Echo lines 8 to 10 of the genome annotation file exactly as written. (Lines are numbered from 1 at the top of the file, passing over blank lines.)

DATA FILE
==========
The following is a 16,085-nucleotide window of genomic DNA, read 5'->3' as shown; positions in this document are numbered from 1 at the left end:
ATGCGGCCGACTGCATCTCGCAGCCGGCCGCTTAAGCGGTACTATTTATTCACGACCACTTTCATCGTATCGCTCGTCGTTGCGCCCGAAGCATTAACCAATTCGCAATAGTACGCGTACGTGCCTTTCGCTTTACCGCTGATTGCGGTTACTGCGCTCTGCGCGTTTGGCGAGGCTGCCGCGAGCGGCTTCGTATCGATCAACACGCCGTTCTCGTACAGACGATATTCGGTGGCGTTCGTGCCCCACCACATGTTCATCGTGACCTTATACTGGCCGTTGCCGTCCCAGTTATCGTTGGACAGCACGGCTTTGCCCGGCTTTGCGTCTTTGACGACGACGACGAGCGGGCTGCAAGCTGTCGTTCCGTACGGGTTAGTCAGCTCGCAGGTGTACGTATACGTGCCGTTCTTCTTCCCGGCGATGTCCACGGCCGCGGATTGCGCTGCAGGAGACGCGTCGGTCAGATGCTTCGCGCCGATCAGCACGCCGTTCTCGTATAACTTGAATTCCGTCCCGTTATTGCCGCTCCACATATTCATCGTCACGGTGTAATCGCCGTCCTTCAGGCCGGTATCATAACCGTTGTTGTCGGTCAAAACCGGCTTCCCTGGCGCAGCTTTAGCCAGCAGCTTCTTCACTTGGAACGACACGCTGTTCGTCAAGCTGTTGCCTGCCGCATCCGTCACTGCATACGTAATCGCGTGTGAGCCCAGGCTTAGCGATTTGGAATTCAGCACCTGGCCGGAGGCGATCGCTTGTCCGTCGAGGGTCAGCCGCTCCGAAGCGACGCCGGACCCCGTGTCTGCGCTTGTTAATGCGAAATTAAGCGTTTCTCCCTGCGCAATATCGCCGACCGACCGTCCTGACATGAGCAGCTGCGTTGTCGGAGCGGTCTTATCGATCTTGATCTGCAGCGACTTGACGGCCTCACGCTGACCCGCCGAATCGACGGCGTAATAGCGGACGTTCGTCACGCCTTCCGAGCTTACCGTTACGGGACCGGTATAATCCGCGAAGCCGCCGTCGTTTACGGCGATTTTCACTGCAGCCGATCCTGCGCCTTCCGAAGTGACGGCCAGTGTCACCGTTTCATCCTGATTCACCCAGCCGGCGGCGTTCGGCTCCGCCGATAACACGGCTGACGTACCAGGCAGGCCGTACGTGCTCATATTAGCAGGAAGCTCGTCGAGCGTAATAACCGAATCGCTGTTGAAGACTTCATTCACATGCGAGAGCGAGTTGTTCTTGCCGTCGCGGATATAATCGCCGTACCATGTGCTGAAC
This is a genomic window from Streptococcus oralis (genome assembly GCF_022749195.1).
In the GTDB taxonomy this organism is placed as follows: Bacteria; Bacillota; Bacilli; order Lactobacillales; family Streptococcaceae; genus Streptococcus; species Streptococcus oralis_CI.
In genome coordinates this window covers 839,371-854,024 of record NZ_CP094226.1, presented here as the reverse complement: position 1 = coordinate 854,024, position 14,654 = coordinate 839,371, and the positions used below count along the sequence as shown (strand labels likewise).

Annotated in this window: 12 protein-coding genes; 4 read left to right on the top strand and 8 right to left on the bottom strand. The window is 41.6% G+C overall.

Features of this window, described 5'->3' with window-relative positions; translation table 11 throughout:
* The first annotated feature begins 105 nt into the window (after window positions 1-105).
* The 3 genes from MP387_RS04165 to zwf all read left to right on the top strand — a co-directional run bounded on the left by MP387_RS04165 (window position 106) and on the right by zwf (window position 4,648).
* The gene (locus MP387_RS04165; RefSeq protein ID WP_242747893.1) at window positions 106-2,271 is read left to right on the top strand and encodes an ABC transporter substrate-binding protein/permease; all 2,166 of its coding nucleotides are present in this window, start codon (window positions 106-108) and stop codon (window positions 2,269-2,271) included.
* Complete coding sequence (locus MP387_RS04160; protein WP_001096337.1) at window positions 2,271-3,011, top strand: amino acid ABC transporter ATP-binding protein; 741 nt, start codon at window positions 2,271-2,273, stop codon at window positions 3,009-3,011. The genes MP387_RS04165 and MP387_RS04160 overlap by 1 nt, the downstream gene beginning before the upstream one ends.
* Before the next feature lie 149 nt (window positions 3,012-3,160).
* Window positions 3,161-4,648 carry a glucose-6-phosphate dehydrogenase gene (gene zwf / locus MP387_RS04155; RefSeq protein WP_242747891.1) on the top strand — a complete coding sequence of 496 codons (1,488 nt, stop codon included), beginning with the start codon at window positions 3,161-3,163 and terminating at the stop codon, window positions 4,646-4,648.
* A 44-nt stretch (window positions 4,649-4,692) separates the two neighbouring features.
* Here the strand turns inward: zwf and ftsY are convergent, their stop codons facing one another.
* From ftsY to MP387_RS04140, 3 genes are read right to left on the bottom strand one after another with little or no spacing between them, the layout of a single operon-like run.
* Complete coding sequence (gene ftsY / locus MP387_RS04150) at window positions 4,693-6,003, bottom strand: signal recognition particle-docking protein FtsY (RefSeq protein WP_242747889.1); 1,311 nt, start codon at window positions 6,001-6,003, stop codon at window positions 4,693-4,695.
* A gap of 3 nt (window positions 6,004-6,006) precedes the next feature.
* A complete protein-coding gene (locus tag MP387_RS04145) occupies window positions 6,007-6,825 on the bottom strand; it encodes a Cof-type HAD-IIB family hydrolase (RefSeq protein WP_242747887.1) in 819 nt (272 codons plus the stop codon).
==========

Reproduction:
* The first annotated feature begins 105 nt into the window (after window positions 1-105).
* The 3 genes from MP387_RS04165 to zwf all read left to right on the top strand — a co-directional run bounded on the left by MP387_RS04165 (window position 106) and on the right by zwf (window position 4,648).
* The gene (locus MP387_RS04165; RefSeq protein ID WP_242747893.1) at window positions 106-2,271 is read left to right on the top strand and encodes an ABC transporter substrate-binding protein/permease; all 2,166 of its coding nucleotides are present in this window, start codon (window positions 106-108) and stop codon (window positions 2,269-2,271) included.